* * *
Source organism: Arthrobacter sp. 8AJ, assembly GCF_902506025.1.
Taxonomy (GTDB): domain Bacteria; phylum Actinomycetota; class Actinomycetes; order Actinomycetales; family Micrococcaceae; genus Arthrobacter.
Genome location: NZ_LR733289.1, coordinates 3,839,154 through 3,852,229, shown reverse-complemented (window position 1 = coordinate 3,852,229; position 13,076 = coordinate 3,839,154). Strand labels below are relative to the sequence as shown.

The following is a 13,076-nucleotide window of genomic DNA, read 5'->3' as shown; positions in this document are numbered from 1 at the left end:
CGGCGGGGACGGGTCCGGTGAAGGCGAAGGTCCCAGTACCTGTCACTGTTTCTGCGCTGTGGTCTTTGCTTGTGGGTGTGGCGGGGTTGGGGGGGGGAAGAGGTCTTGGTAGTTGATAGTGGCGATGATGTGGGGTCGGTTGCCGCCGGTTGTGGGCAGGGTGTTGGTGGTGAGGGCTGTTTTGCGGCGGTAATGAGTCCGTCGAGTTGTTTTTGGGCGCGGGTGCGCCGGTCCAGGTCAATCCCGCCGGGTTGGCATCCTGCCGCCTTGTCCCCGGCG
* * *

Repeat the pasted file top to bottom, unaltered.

Source organism: Arthrobacter sp. 8AJ, assembly GCF_902506025.1.
Taxonomy (GTDB): domain Bacteria; phylum Actinomycetota; class Actinomycetes; order Actinomycetales; family Micrococcaceae; genus Arthrobacter.
Genome location: NZ_LR733289.1, coordinates 3,839,154 through 3,852,229, shown reverse-complemented (window position 1 = coordinate 3,852,229; position 13,076 = coordinate 3,839,154). Strand labels below are relative to the sequence as shown.

The following is a 13,076-nucleotide window of genomic DNA, read 5'->3' as shown; positions in this document are numbered from 1 at the left end:
CGGCGGGGACGGGTCCGGTGAAGGCGAAGGTCCCAGTACCTGTCACTGTTTCTGCGCTGTGGTCTTTGCTTGTGGGTGTGGCGGGGTTGGGGGGGGGAAGAGGTCTTGGTAGTTGATAGTGGCGATGATGTGGGGTCGGTTGCCGCCGGTTGTGGGCAGGGTGTTGGTGGTGAGGGCTGTTTTGCGGCGGTAATGAGTCCGTCGAGTTGTTTTTGGGCGCGGGTGCGCCGGTCCAGGTCAATCCCGCCGGGTTGGCATCCTGCCGCCTTGTCCCCGGCG